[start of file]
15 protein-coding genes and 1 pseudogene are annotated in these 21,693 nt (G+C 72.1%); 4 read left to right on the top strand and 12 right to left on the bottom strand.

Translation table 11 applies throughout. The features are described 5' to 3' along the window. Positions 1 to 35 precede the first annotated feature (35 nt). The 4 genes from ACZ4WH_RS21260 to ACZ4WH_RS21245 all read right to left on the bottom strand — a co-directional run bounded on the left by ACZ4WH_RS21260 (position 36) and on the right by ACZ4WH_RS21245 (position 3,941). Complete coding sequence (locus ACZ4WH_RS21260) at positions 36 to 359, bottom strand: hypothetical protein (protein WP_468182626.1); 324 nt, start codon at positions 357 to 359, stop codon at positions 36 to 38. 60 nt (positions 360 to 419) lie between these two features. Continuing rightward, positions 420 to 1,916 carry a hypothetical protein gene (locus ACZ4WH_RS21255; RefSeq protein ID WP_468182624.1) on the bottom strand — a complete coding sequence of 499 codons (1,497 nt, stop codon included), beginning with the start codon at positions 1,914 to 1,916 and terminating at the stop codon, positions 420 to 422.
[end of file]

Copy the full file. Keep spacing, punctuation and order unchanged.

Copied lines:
15 protein-coding genes and 1 pseudogene are annotated in these 21,693 nt (G+C 72.1%); 4 read left to right on the top strand and 12 right to left on the bottom strand.

Translation table 11 applies throughout. The features are described 5' to 3' along the window. Positions 1 to 35 precede the first annotated feature (35 nt). The 4 genes from ACZ4WH_RS21260 to ACZ4WH_RS21245 all read right to left on the bottom strand — a co-directional run bounded on the left by ACZ4WH_RS21260 (position 36) and on the right by ACZ4WH_RS21245 (position 3,941). Complete coding sequence (locus ACZ4WH_RS21260) at positions 36 to 359, bottom strand: hypothetical protein (protein WP_468182626.1); 324 nt, start codon at positions 357 to 359, stop codon at positions 36 to 38. 60 nt (positions 360 to 419) lie between these two features. Continuing rightward, positions 420 to 1,916 carry a hypothetical protein gene (locus ACZ4WH_RS21255; RefSeq protein ID WP_468182624.1) on the bottom strand — a complete coding sequence of 499 codons (1,497 nt, stop codon included), beginning with the start codon at positions 1,914 to 1,916 and terminating at the stop codon, positions 420 to 422.